Unlock the Body's Medicine With Yoga | Omega

Born in Northern India, Madan Bali started teaching yoga in Montreal in 1969. Now as a master yogi and Vedanta scholar with a doctorate in complementary medicine, he continues to share the joys of yoga and healthy lifestyle in schools, hospitals, community centers, and at his studio, Yoga Bliss.

Omega: Can you describe the basic principle of your yoga practice?

Madan: I’ve been teaching, researching, and coming up with new insights since 1969. Yoga has much more to offer than we think. We have the finest technology available on this planet in our own body. The body writes its own prescription from moment to moment. Just think about when we go into deep sleep, there’s nothing to be done, nothing to be fixed. Everything is being done for us.

I use the principle of automated technology, instead of paying attention to alignment, or the adjustment of the hips, or flexibility, which has become the focus in North America. Flexibility is obviously necessary, but the main principle I use is that consciousness is a processing center, just like computer technology.

Just as we punch information into the computer and we get the right answer, we can do the same through the power of intention with our body. The answer doesn’t come in language, but it comes in feelings. There’s a precise feedback system in our own body. We are not in touch with it because we have a scattered mind. When the mind is focused and calm, we can communicate within the body, and the feedback that we get is far more sophisticated, more accurate than MRIs and all the other technology that we know of.

The most advanced computer processes three to five billion bits of information per second, but our body can process six or more trillion bits of information per second. I focus on that. I’m focusing on inner journey rather than external techniques and adjustments.

Our body has abilities of the kind that we don’t even know of, unless we pay attention to how to use the power that we already have in us, which has gone into a dormant state. That power can be activated through yoga methodology. It’s a very systematic, structured approach. When you do the postures and breathing, they’re not for their own sake. Each step we have in the eight limbs of yoga is designed to shift us into a higher level of awareness.

Omega: Can you talk more about the relationship between stress and our health?

Madan: In our evolution from the Industrial Age, we’ve developed the need for competition, the need to become bigger and better. With the Newtonian and Darwinian ages, we learned the survival of the fittest i.e.—eat or be eaten. In other words, we are living in fear that creates the fight-or-flight response. Now the information age is overloading our brain and creating a brain drain. This overload runs our cellular battery down and the system of e-communication in our body is being impaired.

The purpose of yoga is the evolution of consciousness. The evolution will take place when we shift from the reactive response created by everyday stress. The human predicament is that 99 percent of the global population is in this stress response, whether they’re conscious of it or carrying subconscious memories from the time of conception from their mother's emotions that are ingested in utero. These memories have to be erased and eradicated, and then new memories have to replace them. It’s only in the relaxation response, like in deep sleep, that the body can heal itself, mobilize itself the most.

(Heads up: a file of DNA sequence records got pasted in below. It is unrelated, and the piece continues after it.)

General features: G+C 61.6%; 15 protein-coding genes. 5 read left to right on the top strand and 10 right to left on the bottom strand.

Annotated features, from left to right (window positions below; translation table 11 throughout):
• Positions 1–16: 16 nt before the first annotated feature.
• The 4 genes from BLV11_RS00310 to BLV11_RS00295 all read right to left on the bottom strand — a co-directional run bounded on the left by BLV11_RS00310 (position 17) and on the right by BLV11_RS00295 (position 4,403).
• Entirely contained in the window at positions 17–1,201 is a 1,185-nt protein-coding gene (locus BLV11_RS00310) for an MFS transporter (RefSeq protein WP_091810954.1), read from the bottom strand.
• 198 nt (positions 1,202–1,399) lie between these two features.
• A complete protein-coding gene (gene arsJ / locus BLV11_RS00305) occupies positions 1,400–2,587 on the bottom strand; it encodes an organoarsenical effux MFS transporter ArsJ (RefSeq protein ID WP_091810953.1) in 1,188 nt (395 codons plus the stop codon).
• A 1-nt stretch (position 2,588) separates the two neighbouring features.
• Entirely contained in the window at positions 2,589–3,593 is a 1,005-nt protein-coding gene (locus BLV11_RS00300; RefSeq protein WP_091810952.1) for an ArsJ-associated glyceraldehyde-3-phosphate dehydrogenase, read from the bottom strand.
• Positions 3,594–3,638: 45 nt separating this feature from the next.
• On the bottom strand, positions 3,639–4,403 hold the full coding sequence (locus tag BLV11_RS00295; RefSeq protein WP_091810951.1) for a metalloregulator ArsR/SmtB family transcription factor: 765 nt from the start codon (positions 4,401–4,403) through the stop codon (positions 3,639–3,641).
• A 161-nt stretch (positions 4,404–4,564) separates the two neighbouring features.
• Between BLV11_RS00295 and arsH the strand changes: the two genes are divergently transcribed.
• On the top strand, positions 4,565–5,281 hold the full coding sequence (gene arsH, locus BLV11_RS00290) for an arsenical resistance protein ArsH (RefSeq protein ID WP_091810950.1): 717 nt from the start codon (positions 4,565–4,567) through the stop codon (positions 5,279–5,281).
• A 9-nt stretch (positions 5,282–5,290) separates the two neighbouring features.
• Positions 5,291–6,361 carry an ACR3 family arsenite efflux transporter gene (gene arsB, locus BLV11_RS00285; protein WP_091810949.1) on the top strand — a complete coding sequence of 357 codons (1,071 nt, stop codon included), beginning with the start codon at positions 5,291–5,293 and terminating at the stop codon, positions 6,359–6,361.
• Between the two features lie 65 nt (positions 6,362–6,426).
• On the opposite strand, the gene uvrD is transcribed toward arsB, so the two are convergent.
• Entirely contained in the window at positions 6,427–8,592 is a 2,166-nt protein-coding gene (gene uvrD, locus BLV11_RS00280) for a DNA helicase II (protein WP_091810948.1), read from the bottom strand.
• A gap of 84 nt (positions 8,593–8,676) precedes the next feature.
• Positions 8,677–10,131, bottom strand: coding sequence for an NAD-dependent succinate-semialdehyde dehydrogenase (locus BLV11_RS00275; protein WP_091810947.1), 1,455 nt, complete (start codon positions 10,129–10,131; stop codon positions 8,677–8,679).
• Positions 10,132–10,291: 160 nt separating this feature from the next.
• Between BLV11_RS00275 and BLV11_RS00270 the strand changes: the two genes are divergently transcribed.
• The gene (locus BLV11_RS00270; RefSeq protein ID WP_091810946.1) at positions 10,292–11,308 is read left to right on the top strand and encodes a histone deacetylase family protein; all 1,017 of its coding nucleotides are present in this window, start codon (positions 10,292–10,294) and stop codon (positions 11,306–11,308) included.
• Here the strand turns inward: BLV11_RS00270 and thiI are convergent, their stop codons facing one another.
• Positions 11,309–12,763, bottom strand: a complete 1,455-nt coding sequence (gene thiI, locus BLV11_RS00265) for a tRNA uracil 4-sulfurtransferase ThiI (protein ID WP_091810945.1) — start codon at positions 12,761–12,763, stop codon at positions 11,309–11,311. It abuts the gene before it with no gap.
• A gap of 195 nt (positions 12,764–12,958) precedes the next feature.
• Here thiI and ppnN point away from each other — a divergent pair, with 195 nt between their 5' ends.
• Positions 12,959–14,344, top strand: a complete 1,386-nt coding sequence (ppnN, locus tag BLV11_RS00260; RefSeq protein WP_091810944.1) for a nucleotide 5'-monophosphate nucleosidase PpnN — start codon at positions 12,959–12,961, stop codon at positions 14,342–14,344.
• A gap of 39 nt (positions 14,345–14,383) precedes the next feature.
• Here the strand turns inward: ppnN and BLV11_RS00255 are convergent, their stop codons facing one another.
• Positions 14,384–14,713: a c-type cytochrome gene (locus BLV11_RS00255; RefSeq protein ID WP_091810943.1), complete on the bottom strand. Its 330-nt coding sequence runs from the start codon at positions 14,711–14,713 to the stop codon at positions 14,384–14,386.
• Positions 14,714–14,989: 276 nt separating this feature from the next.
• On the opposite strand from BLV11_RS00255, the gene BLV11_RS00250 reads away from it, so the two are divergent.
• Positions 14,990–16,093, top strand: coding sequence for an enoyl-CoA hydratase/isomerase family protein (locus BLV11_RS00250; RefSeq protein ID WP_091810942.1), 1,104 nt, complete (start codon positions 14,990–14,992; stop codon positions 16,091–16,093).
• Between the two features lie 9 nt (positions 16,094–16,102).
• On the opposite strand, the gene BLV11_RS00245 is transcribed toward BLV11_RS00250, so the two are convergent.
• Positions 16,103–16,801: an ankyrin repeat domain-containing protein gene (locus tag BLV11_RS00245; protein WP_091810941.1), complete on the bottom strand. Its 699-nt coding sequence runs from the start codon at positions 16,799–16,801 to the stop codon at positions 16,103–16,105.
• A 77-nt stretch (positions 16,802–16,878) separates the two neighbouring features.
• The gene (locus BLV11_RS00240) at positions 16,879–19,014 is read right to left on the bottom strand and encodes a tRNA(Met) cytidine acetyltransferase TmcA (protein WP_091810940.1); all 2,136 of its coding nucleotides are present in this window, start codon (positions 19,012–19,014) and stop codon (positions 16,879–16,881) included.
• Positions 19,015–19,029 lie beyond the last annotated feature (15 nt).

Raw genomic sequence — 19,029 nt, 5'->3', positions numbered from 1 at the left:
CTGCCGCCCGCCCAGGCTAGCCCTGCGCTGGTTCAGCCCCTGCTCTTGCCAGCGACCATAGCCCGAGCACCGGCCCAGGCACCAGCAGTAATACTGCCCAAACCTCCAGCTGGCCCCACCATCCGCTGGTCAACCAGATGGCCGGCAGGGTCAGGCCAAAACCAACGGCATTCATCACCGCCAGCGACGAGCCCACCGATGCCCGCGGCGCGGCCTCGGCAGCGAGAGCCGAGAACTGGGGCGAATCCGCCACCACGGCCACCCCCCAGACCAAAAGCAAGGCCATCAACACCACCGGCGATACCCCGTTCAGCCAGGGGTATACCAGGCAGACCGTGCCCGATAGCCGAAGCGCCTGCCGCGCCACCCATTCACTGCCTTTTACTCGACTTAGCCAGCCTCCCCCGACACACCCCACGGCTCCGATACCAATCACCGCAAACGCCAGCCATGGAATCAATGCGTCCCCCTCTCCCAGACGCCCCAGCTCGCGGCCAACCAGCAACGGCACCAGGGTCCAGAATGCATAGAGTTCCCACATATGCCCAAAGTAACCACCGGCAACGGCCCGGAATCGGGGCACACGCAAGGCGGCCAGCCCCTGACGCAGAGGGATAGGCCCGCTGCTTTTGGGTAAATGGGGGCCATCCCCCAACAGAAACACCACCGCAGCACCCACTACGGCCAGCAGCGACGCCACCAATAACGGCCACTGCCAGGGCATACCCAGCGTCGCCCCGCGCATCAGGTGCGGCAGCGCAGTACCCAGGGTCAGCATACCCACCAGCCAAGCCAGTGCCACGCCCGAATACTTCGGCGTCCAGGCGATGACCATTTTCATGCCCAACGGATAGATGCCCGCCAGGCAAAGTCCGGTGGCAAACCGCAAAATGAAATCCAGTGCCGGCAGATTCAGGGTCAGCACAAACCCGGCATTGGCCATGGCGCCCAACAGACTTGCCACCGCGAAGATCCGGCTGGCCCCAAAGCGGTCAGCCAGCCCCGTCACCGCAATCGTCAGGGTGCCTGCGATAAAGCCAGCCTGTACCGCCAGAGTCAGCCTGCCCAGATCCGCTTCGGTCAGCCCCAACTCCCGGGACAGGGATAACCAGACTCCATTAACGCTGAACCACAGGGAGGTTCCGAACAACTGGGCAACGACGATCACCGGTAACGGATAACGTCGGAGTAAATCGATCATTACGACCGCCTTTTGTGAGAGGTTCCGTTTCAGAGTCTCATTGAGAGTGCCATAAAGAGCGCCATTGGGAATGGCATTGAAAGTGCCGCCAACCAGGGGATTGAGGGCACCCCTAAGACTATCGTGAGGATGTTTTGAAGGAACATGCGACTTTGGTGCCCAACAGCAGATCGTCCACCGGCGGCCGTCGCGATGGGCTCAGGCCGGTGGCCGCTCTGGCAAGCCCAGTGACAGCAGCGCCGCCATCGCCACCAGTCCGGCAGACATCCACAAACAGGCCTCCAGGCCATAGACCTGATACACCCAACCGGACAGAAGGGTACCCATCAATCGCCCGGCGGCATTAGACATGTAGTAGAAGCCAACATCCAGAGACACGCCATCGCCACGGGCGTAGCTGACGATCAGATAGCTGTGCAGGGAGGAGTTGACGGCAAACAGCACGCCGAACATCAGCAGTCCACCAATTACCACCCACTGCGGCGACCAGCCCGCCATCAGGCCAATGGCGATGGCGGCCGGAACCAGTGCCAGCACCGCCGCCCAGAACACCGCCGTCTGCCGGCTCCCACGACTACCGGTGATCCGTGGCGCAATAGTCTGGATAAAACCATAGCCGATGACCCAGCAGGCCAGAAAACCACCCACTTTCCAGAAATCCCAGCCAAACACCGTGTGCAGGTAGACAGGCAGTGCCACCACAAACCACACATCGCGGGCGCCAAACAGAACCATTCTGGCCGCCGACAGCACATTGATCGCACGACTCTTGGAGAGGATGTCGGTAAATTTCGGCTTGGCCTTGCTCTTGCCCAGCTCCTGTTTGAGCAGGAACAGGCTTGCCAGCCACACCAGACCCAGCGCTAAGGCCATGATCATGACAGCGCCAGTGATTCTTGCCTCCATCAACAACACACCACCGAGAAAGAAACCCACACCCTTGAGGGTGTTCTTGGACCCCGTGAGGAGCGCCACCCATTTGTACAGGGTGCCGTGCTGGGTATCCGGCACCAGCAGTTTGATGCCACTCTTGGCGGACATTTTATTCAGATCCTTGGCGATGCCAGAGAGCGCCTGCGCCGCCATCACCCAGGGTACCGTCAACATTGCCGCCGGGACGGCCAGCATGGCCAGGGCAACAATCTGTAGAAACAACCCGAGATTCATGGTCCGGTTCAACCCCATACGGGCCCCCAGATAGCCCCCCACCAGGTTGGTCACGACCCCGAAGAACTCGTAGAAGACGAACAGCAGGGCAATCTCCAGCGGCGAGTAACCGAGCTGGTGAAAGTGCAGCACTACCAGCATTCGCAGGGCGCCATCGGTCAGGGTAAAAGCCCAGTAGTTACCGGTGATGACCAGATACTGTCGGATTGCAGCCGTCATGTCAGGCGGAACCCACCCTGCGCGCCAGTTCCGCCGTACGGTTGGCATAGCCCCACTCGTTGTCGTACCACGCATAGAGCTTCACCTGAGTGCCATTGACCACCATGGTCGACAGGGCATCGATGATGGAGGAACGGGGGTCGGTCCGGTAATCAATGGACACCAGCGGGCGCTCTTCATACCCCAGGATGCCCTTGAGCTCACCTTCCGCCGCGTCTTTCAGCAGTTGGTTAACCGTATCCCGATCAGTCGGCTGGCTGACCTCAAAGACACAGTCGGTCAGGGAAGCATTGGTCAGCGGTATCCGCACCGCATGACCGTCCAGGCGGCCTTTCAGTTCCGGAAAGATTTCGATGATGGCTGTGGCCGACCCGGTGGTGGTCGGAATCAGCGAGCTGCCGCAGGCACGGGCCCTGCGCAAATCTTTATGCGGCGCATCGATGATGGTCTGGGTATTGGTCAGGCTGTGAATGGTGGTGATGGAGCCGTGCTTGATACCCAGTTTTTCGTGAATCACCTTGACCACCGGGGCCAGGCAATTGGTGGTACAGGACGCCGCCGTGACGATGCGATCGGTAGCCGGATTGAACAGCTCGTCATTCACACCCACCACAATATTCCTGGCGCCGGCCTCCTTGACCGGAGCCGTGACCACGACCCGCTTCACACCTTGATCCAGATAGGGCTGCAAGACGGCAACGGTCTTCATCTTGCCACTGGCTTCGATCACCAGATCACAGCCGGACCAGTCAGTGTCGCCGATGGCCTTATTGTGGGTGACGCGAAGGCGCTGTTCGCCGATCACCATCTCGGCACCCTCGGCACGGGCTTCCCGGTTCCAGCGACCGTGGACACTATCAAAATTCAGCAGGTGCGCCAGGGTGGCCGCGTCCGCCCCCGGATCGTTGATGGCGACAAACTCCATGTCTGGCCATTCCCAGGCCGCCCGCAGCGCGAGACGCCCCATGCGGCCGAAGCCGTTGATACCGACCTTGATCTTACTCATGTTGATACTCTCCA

That’s what yoga does. When you get in touch with the postures and breathing and you bring your attention into the body, you begin to see this magical moment and how well our bodies are equipped. It’s only during the relaxation response that the creative part of the mind will be activated and new insights will come. People who have done creative work—whether they’re musicians or dancers—they are creating when they’re relaxed, after a good night’s sleep, or after well-rested periods.

From the relaxation response we go into the creative response with regular practice, then we go into the visionary response, where the deeper meaning and purpose of life will reveal itself. As we continue our sadhana, we finally go into the divine response—meaning we begin to feel the need for some higher value in our life, not just our external pursuits, but there’s something deeper than our external endeavors. That’s where the spiritual journey begins.

Omega: If you could design a world healthcare program, what would it include?

Madan: It’s one of my missions to bring yoga to the health-care system. I’m preparing evidence-based studies showing how yoga can be therapeutic and is far more efficient than most modalities. We already have disciplines such as massage therapy, acupuncture, and physiotherapy covered by Medicare in Canada. But yoga can offer much more than that, and that’s one of the missions that I’m working on—to standardize it. Bring it into the mainstream. I have several hospitals that are supporting this project, and the goal is to have the mainstream support it. Also we are trying to approach the college of physicians so that doctors can write prescriptions for yoga and get it covered by Medicare in Canada.

© 2016 Omega Institute for Holistic Studies

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